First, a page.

Women Offenders

Part of the debate – in the Scottish Parliament at 3:49 pm on 13th April 2005.

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Photo of Patrick Harvie Patrick Harvie Green 3:49 pm, 13th April 2005

The problem of women offenders has been known for a long time. Colin Fox told us of the aspirations in the 1970s, and other members have mentioned the many reports that have been produced since then. The one that was published in 1998, just before devolution, "Women Offenders: A Safer Way", sent a clear message to ministers that the number of women offenders could and should be reduced. Community service was being used less frequently for women than for men, although very few female convictions—less than 1 per cent—were for violent offences. The report highlighted the prevalence among women offenders of a history of emotional, physical and sexual abuse, suicide attempts, mental health problems and drug problems, and it also highlighted issues to do with dependent children—and yet the problem persists.

In the first five years of devolution, we saw a 40 per cent increase in the average female prison population, and Cathy Jamieson's motion today notes that that increase continues. The Executive is aware that previous attempts to address the problem have not been successful and the motion acknowledges some of what the Executive now believes is necessary to make progress. I support many of those specific commitments, but I believe not only that specific commitments are necessary but that the underlying philosophy has to be right as well. I want to address the general issues relating to the criminal justice system first, before focusing on the specific issues of women prisoners.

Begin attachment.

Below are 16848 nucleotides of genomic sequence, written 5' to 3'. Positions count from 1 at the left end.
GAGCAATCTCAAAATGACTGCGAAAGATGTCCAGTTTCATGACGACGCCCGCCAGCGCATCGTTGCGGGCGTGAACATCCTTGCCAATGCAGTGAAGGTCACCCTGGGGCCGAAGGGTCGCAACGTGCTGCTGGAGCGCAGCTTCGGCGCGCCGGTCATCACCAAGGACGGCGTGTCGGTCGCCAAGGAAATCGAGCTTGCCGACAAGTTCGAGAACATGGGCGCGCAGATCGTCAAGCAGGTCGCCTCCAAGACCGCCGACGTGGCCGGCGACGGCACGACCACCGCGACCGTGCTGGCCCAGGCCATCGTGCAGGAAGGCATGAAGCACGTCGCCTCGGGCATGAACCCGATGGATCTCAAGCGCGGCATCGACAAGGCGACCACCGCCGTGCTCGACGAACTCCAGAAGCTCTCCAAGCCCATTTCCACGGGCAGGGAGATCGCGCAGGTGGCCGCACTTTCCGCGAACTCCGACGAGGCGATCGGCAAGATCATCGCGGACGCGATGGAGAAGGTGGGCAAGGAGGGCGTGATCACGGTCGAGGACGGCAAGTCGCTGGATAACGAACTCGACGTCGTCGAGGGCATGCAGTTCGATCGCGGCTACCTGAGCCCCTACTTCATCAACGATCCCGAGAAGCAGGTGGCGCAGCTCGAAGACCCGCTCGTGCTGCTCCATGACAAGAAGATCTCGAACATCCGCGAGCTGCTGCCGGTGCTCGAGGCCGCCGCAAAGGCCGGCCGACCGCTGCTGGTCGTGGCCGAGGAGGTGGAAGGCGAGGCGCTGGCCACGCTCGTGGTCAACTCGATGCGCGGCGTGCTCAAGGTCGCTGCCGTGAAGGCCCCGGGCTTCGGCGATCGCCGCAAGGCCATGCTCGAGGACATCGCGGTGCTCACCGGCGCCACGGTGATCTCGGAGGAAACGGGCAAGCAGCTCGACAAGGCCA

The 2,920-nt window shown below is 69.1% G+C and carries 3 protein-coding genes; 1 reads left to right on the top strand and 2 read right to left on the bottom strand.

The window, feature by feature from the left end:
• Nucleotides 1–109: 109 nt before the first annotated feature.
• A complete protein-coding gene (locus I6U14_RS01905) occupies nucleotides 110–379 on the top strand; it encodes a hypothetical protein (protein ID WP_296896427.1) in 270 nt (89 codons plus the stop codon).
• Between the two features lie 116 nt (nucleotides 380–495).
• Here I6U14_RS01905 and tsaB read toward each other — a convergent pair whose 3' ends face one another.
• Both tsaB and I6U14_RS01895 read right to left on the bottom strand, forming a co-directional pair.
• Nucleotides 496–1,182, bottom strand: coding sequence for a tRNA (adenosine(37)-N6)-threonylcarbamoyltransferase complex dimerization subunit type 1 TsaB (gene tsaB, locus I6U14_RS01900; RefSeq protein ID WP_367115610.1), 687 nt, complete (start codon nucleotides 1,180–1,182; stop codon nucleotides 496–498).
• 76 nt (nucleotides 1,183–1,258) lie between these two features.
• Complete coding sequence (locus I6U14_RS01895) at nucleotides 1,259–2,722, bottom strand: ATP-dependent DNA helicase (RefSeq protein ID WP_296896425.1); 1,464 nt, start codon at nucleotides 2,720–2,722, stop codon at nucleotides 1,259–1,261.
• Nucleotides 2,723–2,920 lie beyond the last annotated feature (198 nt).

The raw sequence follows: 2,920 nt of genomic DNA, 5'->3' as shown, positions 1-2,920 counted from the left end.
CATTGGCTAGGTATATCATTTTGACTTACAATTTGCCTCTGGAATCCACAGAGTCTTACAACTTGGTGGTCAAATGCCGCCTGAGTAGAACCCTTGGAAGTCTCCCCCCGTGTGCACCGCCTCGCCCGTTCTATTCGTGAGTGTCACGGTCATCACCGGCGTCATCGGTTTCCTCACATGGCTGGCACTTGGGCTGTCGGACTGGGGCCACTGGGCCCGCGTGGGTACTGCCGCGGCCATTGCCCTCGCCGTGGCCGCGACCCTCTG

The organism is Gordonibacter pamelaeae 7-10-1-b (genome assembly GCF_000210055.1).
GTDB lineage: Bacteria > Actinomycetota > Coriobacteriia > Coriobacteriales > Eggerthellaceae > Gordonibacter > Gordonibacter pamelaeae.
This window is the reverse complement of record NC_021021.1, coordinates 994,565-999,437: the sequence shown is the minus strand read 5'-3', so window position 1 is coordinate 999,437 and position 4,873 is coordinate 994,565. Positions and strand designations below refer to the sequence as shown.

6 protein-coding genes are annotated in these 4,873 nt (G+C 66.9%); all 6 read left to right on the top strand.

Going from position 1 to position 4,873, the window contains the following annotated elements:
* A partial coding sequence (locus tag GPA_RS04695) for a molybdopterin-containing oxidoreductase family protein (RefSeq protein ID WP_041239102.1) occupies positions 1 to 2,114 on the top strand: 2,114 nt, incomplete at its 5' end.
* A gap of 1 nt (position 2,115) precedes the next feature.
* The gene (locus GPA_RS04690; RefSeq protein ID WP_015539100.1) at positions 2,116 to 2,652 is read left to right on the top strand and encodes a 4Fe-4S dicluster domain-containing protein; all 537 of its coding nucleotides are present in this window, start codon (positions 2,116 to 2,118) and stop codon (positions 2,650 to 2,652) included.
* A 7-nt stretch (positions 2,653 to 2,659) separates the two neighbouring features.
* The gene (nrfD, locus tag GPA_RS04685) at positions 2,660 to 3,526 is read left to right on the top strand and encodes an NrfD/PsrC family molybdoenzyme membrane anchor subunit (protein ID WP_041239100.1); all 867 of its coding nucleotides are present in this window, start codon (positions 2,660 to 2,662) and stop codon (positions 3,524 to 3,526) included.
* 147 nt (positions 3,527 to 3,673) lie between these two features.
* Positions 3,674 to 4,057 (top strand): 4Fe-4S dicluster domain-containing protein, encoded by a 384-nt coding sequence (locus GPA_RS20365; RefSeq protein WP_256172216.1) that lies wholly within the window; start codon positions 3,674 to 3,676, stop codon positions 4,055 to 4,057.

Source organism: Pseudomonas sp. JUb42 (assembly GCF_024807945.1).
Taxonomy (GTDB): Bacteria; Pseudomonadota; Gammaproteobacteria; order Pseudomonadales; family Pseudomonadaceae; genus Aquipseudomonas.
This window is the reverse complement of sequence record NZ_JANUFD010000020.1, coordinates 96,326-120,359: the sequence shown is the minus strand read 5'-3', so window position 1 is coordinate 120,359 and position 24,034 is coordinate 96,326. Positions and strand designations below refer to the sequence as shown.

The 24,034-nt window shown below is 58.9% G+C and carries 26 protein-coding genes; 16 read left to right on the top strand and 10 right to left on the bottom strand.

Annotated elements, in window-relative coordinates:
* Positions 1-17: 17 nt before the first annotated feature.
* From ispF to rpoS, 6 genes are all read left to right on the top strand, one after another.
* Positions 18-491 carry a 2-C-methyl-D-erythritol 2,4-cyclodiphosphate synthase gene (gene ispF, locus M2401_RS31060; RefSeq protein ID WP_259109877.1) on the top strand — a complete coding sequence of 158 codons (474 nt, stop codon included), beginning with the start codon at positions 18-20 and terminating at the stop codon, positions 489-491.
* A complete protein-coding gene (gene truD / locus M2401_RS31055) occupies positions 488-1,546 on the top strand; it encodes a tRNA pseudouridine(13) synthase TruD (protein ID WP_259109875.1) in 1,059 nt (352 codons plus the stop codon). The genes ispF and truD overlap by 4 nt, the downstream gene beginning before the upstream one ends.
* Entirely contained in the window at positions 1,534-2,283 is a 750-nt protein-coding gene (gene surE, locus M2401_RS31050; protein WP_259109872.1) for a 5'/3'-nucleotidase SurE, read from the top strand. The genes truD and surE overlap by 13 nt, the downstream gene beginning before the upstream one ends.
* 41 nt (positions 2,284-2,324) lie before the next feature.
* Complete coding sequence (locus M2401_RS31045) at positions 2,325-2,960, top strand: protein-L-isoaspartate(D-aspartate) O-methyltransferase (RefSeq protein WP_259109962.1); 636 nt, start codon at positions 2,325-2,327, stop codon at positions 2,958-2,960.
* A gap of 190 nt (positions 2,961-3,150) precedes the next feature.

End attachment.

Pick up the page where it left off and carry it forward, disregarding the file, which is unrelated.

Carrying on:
Community sentences and alternatives to custody are, of course, the right approach, but the availability of sentences is not enough unless, as Pauline McNeill noted, there is a possibility of those sentences being put into practice. It is not just a question of integrating services inside and outside prison, to which the motion makes a commitment. There must also be much wider availability of services.

The Executive is also still too committed to the concepts underlying punitive justice. People with mental health problems and substance misuse problems do not belong in prison. They need hospitals, rehabilitation services, care and support, and that need for care and support should be the defining factor in the way in which the state treats them.